Australian Govt. looks at cryptocurrency

Criminal cryptocurrency transactions will drop by 30 per cent by 2024.

The Australian Government has unveiled most significant reforms to Australia’s payment systems in more than 25 years. The reforms will ensure that Australia can capitalise on the significant opportunities being created by new payment and crypto technologies.

These reforms will build on our Digital Economy Strategy which is delivering on our vision for Australia to be a leading digital economy by 2030.

The reforms announced today will modernise the rules governing how Australians transact every day, including through new forms of payment like Digital Wallets and Buy Now Pay Later. The reforms also aim to give Australian’s confidence that businesses they engage with to buy, sell or hold digital assets like crypto are subject to appropriate oversight and licencing arrangements.

As part of these reforms, the Government will also investigate the feasibility of a Central Bank Digital Currency and seek to address the complex issue of de-banking.

Through our reforms, we will improve regulatory certainty for businesses, better protect consumers and investors and support competition by making it easier for innovative new entrants.

The Government’s proposals have been informed by three major reviews into Australia’s current regulatory framework; the Review of the Australian Payments System, the Senate Committee Australia as a Technology and Financial Centre Final Report, and the Parliamentary Joint Committee Corporations and Financial Services report: Mobile Payment and Digital Wallet Financial Services.

These reviews found that Australia’s payment system framework needs to be modernised to help drive innovation and spur competition, and that without reform, Australian consumers and businesses would increasingly transact in largely unregulated environments, with any rules determined by foreign governments and large multinationals.

The Government is responding to all 41 recommendations across the three reviews with a focus on centralising oversight of the payments system, including through enhanced powers for the Treasurer to set payment policy, and fundamental reform to strengthen business and consumer protections.

The reforms will progress in two phases, with the most urgent and immediately implementable reforms to be consulted on in the first half of 2022 and the remainder by the end of 2022.

COVID has accelerated and changed the way Australians and businesses engage with digital technologies. Many new and innovative technologies are emerging throughout the economy, impacting every part of our lives.

Nowhere is this digital disruption playing out faster than in the payments and cryptoasset sectors. Despite this disruption, the regulatory framework governing the payments system has remained largely unchanged over the last 25 years.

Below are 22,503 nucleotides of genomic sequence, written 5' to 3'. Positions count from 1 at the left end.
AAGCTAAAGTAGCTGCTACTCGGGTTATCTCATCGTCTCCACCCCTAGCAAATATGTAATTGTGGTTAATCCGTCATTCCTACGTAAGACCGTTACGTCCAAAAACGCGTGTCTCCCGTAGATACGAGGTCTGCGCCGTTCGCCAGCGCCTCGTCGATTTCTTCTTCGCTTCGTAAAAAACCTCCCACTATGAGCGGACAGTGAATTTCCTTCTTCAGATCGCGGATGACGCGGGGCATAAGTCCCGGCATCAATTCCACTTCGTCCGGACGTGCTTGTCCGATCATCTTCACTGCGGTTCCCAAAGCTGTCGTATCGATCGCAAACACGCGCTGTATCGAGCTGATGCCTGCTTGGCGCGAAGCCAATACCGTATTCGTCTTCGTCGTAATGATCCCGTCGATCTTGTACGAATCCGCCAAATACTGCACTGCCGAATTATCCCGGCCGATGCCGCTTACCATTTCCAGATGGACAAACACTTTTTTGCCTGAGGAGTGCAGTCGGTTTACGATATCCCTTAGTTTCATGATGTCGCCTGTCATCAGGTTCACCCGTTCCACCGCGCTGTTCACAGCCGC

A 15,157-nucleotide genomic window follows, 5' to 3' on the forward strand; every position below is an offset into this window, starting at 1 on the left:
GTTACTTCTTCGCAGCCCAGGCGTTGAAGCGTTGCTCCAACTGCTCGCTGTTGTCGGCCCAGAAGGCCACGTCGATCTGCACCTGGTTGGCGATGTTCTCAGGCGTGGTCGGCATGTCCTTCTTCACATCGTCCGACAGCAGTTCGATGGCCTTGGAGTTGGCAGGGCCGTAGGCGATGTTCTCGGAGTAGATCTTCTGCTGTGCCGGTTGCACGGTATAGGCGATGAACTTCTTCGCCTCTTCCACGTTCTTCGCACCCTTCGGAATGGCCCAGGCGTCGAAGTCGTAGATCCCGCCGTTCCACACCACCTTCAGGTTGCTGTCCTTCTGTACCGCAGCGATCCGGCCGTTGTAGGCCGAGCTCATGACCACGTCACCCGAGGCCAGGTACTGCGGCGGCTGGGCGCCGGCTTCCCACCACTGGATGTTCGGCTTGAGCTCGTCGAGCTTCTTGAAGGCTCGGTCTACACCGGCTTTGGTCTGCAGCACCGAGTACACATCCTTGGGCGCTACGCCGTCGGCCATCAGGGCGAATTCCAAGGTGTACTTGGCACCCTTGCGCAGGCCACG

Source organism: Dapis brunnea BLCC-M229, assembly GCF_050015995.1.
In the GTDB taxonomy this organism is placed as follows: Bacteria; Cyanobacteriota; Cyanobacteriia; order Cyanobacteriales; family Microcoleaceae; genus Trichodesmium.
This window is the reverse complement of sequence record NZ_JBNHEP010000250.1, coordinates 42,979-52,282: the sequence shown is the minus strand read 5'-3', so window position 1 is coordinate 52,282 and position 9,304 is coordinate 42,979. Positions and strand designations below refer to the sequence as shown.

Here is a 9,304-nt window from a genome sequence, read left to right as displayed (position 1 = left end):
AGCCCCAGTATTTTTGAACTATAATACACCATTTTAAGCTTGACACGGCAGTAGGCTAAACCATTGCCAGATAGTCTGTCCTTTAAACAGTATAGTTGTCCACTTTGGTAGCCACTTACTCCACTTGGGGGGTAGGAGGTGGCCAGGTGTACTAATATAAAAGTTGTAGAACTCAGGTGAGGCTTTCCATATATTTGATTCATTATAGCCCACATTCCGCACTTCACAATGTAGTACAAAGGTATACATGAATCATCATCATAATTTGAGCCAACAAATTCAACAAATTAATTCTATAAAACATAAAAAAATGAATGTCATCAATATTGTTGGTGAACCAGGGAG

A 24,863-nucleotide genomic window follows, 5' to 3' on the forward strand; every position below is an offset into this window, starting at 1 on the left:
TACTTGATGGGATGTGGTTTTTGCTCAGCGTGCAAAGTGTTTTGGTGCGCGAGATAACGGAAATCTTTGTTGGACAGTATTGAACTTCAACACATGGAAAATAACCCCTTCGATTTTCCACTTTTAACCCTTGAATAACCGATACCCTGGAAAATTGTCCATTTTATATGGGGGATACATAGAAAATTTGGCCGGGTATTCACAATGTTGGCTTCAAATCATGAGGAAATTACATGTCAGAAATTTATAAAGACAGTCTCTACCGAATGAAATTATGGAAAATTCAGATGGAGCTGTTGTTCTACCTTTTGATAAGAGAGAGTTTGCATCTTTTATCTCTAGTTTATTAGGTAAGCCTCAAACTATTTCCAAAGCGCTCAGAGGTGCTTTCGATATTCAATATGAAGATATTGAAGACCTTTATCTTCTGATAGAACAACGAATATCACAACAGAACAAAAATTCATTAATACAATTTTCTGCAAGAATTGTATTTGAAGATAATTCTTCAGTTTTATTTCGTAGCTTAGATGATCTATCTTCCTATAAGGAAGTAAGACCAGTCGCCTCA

Given the pace of change and those leading it, if we do not reform the current framework, it will be Silicon Valley that determines the future of our payments system. Our regulatory architecture therefore needs to adapt, with greater strategic direction from the Government being required.

The Government’s comprehensive payments and crypto-asset reforms will firmly place Australia among a handful of leading countries in the world. In relation to payments, by mid-2022 the Government will have:

  • Set out a strategic longer-term plan for the payments system, developed with industry and reviewed annually.
  • Settled the details of additional powers for the Treasurer to set payment system policy.
  • Determined the changes necessary to modernise payments system legislation to accommodate new and emerging payment systems, including consideration of buy now, pay later (BNPL) and digital wallets.

In relation to crypto, by mid-2022 the Government will have:

  • Completed consultation on the establishment of a licencing framework for Digital Currency Exchanges to provide greater confidence in the trading of crypto assets.
  • Finalised consultation on a custody or depository regime for businesses that hold crypto assets on behalf of consumers so that investors have greater confidence in the safe keeping of these assets.
  • Received advice from the Council of Financial Regulators, working with other relevant agencies, on the underlying causes and policy responses to the complex issue of de-banking.

Importantly, by end-2022 the Government will have:

  • Settled the framework to replace the current one-size-fits-all payment licensing arrangements with a functionally based framework adopting graduated, risk-based regulatory requirements.
  • Received a report from the Board of Taxation on an appropriate framework for the taxation of digital transactions and assets.
  • Undertaken a mapping exercise of existing crypto currencies and tokens to better inform consumers and others of the risks and benefits that arise.
  • Examined the potential of so-called Decentralised Autonomous Organisations (DAOs) and how they can be incorporated into Australia’s legal and financial regulatory frameworks.
  • Received advice from the Treasury and the RBA on the feasibility of a retail Central Bank Digital Currency in Australia.

The announcement comes as Gartner predicts criminal cryptocurrency transactions will drop by 30 per cent by 2024.

Contrary to popular lore, cryptocurrencies are not a haven for anonymous criminals. In fact, armed with smart blockchain analytics, it’s easier to follow money trails on blockchains than it is on legacy payment networks, however a circuitous route they may take, wrote Avivah Litan

Distinguished VP Analyst at Gartner.

“What’s still hard to figure out — for the time being — is the identity of the criminals using various blockchain addresses to move their stolen funds, especially when they use self-hosted wallets”.






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